Mark Price is the greatest free throw shooter in NBA history. Beginning with his rookie year in 1986, and for the next 12 seasons, Price was almost automatic at the foul line, making 90.4 percent of his 2,362 attempts.
Dwight Howard is the premier center in the NBA today, sure to go down in history as one of the greatest big men of all time. The only flaw in Dwight's game is at the free throw line, where in his eighth NBA season, he is shooting a career-low 49 percent.
Howard, meet Price. Price, now an assistant coach for the Magic, is assigned the task of helping Dwight Howard improve his foul shooting touch.
Price joined the Magic staff in December, just prior to the start of this shortened season, and after taking a wait and see approach with Howard early on, Price recently finds the superstar center most receptive to his shot coaching expertise.
"I've heard he's always shot them (free throws) well in practice, but it doesn't carry over into the games," Price says, "The old saying is true practice doesn't make perfect. Perfect practice makes perfect."
Mid-season is no time for a complete overhaul to a player's shooting mechanics. That work must be done in the off-season, when there's plenty of time to focus and get ample reps to make a difference. So Price is trying to make just a couple of small adjustments in Howard's free throw shooting approach that will help in the short run, and be a foundation to build on for the future.
"Good free throw shooters shoot the same way every time," Price says. "What we're trying to do is simplify Dwight's stroke."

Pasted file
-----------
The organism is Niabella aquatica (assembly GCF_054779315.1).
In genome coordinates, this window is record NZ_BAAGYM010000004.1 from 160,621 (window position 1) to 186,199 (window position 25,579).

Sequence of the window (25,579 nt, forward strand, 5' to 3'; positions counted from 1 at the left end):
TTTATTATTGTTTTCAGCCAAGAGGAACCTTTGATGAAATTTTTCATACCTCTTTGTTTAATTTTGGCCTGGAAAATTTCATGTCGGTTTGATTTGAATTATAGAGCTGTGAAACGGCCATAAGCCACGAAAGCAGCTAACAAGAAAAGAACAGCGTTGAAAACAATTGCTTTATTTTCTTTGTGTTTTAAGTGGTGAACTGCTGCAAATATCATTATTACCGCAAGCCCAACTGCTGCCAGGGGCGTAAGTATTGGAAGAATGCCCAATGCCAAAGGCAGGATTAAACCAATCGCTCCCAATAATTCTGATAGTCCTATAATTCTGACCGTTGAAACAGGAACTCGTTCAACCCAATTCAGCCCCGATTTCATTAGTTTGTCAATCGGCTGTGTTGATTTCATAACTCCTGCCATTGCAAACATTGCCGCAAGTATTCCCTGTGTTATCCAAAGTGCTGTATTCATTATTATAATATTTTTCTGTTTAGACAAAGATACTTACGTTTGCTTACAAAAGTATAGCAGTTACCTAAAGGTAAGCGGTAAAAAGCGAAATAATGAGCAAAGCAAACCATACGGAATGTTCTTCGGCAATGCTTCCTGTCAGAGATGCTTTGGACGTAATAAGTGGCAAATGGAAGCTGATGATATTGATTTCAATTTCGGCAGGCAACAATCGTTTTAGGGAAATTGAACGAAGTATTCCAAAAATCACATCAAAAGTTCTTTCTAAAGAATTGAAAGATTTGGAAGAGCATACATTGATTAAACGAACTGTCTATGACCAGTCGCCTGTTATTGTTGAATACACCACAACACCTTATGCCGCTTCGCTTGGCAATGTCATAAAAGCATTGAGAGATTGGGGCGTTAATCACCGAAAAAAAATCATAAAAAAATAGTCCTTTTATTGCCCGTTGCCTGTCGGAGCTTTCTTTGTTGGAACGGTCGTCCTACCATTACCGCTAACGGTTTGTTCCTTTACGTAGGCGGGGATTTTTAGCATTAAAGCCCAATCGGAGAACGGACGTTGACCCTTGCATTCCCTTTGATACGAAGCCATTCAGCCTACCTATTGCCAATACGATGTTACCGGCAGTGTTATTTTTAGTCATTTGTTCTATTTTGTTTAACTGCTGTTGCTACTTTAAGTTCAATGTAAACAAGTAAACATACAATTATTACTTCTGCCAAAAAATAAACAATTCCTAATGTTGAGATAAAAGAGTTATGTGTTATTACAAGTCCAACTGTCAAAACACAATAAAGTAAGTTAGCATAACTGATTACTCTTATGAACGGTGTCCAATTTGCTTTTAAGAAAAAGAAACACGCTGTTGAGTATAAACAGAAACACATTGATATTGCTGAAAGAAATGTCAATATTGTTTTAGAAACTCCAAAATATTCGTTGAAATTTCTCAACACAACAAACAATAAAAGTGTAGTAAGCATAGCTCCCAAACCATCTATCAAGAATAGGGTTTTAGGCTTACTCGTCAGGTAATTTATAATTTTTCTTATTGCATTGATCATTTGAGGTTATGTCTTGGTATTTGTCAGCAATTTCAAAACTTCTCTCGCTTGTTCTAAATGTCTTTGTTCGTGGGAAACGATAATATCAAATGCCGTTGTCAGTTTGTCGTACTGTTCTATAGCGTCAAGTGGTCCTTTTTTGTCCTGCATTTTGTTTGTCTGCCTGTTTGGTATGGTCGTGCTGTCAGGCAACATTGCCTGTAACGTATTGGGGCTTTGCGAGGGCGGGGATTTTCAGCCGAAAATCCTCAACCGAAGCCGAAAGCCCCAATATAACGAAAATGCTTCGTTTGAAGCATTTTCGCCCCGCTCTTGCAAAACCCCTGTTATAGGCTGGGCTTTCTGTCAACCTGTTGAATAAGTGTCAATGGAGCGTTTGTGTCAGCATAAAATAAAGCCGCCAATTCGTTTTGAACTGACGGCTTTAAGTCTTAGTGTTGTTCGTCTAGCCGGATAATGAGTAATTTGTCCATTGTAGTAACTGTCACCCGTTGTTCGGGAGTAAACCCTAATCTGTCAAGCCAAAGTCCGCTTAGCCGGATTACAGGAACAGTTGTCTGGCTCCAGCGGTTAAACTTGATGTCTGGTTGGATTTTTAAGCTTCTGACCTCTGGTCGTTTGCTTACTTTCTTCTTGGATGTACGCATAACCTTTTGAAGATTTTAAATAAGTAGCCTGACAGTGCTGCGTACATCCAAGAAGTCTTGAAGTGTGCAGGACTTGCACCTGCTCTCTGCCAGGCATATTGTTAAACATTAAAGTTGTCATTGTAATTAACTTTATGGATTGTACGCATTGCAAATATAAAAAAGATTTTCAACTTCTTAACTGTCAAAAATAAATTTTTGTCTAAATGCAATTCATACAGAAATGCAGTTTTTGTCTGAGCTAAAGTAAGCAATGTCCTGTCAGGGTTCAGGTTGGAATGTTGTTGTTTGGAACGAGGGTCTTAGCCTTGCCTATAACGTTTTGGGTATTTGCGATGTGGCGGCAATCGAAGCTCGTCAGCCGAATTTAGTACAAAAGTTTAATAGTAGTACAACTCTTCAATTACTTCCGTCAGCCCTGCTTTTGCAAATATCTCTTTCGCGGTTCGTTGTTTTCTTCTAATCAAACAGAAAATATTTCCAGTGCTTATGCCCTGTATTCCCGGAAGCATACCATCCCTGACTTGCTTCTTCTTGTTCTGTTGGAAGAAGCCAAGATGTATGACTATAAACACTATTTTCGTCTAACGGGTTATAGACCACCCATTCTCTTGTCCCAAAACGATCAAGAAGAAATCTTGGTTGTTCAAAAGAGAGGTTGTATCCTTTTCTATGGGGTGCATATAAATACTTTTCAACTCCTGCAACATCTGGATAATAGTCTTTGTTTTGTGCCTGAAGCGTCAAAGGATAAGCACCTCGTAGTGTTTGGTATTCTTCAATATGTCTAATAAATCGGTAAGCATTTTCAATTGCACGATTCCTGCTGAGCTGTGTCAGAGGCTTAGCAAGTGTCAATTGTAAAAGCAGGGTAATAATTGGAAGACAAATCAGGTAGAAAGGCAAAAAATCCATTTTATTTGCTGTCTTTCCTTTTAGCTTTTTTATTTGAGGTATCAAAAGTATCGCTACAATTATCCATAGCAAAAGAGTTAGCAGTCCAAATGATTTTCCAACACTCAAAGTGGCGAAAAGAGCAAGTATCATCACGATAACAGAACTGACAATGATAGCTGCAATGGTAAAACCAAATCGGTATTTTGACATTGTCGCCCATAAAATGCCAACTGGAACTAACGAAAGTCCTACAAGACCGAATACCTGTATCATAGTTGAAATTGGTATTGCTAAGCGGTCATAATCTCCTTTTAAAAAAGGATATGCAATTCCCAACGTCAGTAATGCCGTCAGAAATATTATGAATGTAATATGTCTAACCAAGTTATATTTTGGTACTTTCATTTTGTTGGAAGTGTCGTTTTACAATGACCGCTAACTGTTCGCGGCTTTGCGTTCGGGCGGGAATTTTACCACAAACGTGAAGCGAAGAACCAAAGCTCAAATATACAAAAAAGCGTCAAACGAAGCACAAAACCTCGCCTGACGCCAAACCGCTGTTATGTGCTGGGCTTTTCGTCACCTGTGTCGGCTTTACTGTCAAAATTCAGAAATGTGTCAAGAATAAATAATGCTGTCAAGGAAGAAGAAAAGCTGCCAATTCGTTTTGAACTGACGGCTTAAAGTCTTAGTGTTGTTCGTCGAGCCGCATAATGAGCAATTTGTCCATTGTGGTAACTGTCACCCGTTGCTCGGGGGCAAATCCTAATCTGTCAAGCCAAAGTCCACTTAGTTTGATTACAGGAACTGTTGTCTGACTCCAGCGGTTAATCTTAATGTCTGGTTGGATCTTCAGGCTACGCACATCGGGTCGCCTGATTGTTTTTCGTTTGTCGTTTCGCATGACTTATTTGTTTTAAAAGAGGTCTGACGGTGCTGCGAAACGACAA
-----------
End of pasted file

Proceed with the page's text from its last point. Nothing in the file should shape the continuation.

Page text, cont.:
Early in the season, Howard held the ball down low before beginning his shooting motion. The idea now is to begin the free throw routine holding the ball up higher, so there is less movement (and less room for error) before the shot commences. Then when the shot begins, Price says the release point is critical.
"We're working on Dwight releasing the ball higher, lifting his elbow so that he gets more lift on the shot. When he doesn't do this, he shoots it flat, and that's when he has problems."
Working with these basic concepts, Howard has seen recent improvement in his free throwing shooting. Over the last five games, Dwight has hit 62 percent at the line not a great number, but a significant jump from the first 21 games. And Price, the man who in 1993 hit 77 free throws in a row, took great pleasure in watching his star pupil knock down 10 consecutive free throws last week against Washington. Small steps.
Through the years we've seen Howard's foul shooting fortunes rise and fall and wondered what it would take to help the games greatest big man unlock the door to solving his one glaring weakness. It could be that the game's greatest free throw shooter has the key.